Peru-Chile maritime dispute: ICJ closes public hearings

Saturday, December 15, 2012
Alberto van Klaveren Stork, Chilean Agent to the Court
[PHOTO: UNifeed] 
The Hague: The International Court of Justice (ICJ), the principal judicial organ of the United Nations, has closed its public hearings in the case concerning the maritime dispute between Peru and Chile.

Chile (the Respondent State) concluded the hearings with its second round of oral Argument.

Ambassador Alberto van Klaveren Stork, Chilean Agent to the Court requested the Court to dismiss Peru's claims.

Stork said, "Chile respectfully requests the Court to dismiss Peru's claims in their entirety and to adjudge and declare that, one, the respective maritime zone entitlements of Chile and Peru have been fully delimited by agreement; two those maritime zone entitlements are delimited by a boundary following the parallel of latitude passing through the most seaward boundary marker of the land boundary between Chile and Peru, known as Hito No. 1, having a latitude of 18° 21' 00" S under WGS84 Datum;  and three, Peru has no entitlement to any maritime zone extending to the south of that parallel."

On Tuesday, the Applicant State (Peru) had made its own second round of oral Argument.

"The Republic of Peru requests the Court to adjudge and declare that: one, the delimitation between the respective maritime zones between the Republic of Peru and the Republic of Chile, is a line starting at 'Point Concordia', defined as the intersection with the low-water mark of a 10-kilometre radius arc, having as its centre the first bridge over the River Lluta of the Arica-La Paz railway and equidistant from the baselines of both Parties, up to a point situated at a distance of 200 nautical miles from those baselines, and, two, beyond the point where the common maritime border ends, Peru is entitled to exercise exclusive sovereign rights over a maritime area lying out to a distance of 200 nautical miles from its baselines," said Allan Wagner, Peruvian Agent to the Court.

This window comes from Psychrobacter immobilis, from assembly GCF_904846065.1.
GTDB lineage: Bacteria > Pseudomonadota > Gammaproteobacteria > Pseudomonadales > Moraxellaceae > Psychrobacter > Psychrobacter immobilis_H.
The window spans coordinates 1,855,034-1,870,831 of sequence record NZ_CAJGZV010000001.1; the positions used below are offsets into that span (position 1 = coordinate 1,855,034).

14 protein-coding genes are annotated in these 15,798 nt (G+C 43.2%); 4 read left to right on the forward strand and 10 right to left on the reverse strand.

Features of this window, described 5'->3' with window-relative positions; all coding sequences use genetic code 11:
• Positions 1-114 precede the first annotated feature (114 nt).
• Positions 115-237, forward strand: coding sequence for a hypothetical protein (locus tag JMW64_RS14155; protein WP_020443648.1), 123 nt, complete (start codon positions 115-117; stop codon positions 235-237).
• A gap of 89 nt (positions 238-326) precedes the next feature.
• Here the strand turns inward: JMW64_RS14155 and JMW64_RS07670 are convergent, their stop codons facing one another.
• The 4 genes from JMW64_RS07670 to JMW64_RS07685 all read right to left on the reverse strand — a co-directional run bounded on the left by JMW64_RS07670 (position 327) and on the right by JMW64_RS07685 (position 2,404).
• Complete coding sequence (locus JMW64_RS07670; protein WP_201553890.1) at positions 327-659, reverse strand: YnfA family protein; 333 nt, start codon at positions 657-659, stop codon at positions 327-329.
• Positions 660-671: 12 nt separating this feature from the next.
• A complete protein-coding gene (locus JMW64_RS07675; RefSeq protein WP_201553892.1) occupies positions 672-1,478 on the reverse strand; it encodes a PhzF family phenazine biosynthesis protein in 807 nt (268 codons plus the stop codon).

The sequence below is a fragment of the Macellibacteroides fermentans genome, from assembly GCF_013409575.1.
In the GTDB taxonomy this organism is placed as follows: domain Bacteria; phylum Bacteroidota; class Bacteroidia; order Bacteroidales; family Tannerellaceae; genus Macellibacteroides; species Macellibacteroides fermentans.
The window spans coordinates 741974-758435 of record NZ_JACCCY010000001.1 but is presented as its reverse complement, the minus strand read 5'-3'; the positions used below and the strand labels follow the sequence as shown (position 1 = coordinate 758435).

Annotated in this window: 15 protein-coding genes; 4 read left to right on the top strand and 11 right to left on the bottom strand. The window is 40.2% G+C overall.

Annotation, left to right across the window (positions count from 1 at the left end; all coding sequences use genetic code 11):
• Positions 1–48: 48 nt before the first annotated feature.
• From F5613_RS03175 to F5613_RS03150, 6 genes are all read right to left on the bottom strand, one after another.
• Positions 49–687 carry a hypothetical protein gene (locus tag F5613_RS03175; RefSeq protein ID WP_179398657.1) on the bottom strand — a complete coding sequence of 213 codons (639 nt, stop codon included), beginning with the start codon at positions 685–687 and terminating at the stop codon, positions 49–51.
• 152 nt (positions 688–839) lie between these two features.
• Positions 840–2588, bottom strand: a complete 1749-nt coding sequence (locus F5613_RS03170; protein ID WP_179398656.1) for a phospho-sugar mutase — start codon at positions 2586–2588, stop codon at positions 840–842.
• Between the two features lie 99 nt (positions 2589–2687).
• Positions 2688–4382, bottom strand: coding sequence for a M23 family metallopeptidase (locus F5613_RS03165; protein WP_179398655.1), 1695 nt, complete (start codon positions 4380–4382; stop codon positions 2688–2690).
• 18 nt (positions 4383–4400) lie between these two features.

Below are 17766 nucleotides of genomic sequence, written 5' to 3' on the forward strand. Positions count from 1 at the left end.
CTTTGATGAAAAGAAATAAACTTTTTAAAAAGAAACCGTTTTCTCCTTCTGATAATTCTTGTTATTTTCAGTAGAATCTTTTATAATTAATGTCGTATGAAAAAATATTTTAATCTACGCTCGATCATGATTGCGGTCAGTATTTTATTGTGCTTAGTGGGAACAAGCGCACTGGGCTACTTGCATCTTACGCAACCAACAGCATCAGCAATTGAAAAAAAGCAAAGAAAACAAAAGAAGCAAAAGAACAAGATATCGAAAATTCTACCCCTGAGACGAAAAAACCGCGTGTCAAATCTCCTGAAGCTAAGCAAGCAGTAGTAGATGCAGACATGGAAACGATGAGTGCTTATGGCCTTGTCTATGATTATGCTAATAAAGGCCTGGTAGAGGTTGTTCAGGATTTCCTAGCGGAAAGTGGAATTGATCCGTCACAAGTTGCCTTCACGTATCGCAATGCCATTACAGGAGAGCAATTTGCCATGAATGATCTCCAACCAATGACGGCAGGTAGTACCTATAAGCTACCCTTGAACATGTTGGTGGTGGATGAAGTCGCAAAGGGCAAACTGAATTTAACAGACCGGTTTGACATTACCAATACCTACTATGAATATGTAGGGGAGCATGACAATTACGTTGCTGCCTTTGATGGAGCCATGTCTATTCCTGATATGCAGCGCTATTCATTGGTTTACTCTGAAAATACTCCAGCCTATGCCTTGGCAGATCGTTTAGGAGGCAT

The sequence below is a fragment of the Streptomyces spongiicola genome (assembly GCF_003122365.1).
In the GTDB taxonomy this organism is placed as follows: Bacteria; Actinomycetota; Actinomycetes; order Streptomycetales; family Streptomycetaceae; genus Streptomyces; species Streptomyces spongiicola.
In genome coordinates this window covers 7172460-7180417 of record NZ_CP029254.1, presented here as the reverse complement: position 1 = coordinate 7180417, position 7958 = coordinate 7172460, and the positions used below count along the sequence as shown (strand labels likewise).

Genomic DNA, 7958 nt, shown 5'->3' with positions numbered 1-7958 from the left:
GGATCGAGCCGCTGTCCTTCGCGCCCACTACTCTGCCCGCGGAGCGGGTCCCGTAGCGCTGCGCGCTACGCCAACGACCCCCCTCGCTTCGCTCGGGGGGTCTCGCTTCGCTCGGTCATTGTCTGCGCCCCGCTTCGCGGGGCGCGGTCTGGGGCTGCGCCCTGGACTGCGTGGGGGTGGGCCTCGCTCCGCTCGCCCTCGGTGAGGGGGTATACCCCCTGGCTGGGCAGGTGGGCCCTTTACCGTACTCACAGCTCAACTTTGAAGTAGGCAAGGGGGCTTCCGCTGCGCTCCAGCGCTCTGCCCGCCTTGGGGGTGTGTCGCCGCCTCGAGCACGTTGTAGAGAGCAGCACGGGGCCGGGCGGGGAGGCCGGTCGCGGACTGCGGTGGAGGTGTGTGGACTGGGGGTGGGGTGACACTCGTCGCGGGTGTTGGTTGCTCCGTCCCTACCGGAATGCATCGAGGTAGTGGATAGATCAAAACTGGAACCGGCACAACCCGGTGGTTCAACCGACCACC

The dispute concerns the delimitation of the boundary between the maritime zones of the two States in the Pacific Ocean including the recognition in favour of Peru of a large maritime zone lying within 200 nautical miles of Peru's coast, and thus appertaining to Peru, but which Chile considers to be part of the high seas.

This session took place, exceptionally, in the auditorium of The Hague Academy of International Law. -UNifeed
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